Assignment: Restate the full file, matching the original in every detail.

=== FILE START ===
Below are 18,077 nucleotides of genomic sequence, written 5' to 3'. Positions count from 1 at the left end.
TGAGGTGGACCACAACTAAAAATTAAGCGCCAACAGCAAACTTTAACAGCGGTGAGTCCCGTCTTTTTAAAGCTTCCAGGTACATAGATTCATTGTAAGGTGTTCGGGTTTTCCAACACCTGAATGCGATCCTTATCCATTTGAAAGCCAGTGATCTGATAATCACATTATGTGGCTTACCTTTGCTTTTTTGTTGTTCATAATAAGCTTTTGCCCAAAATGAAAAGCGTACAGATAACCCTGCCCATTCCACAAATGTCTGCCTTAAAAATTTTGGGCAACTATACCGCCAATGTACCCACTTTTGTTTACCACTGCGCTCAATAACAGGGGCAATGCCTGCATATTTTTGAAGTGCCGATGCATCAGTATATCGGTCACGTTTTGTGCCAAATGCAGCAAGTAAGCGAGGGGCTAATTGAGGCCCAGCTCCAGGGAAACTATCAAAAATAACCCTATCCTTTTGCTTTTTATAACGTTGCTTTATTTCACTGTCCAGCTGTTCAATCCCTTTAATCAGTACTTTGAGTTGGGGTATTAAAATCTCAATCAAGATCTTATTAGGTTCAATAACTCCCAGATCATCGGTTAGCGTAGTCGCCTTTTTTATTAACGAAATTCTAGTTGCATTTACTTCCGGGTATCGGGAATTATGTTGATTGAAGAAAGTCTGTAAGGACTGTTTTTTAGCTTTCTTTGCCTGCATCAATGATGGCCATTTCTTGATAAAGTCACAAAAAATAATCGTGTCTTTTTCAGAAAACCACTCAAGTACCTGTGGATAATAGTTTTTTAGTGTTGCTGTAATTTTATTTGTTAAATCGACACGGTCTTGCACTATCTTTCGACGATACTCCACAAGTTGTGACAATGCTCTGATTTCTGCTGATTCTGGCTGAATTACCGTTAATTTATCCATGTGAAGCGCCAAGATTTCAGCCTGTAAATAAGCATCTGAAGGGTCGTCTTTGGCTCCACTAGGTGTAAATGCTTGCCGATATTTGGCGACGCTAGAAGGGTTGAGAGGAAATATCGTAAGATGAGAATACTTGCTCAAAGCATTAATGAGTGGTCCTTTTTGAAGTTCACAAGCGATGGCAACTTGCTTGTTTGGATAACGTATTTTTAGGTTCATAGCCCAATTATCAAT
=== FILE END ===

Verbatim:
Below are 18,077 nucleotides of genomic sequence, written 5' to 3'. Positions count from 1 at the left end.
TGAGGTGGACCACAACTAAAAATTAAGCGCCAACAGCAAACTTTAACAGCGGTGAGTCCCGTCTTTTTAAAGCTTCCAGGTACATAGATTCATTGTAAGGTGTTCGGGTTTTCCAACACCTGAATGCGATCCTTATCCATTTGAAAGCCAGTGATCTGATAATCACATTATGTGGCTTACCTTTGCTTTTTTGTTGTTCATAATAAGCTTTTGCCCAAAATGAAAAGCGTACAGATAACCCTGCCCATTCCACAAATGTCTGCCTTAAAAATTTTGGGCAACTATACCGCCAATGTACCCACTTTTGTTTACCACTGCGCTCAATAACAGGGGCAATGCCTGCATATTTTTGAAGTGCCGATGCATCAGTATATCGGTCACGTTTTGTGCCAAATGCAGCAAGTAAGCGAGGGGCTAATTGAGGCCCAGCTCCAGGGAAACTATCAAAAATAACCCTATCCTTTTGCTTTTTATAACGTTGCTTTATTTCACTGTCCAGCTGTTCAATCCCTTTAATCAGTACTTTGAGTTGGGGTATTAAAATCTCAATCAAGATCTTATTAGGTTCAATAACTCCCAGATCATCGGTTAGCGTAGTCGCCTTTTTTATTAACGAAATTCTAGTTGCATTTACTTCCGGGTATCGGGAATTATGTTGATTGAAGAAAGTCTGTAAGGACTGTTTTTTAGCTTTCTTTGCCTGCATCAATGATGGCCATTTCTTGATAAAGTCACAAAAAATAATCGTGTCTTTTTCAGAAAACCACTCAAGTACCTGTGGATAATAGTTTTTTAGTGTTGCTGTAATTTTATTTGTTAAATCGACACGGTCTTGCACTATCTTTCGACGATACTCCACAAGTTGTGACAATGCTCTGATTTCTGCTGATTCTGGCTGAATTACCGTTAATTTATCCATGTGAAGCGCCAAGATTTCAGCCTGTAAATAAGCATCTGAAGGGTCGTCTTTGGCTCCACTAGGTGTAAATGCTTGCCGATATTTGGCGACGCTAGAAGGGTTGAGAGGAAATATCGTAAGATGAGAATACTTGCTCAAAGCATTAATGAGTGGTCCTTTTTGAAGTTCACAAGCGATGGCAACTTGCTTGTTTGGATAACGTATTTTTAGGTTCATAGCCCAATTATCAAT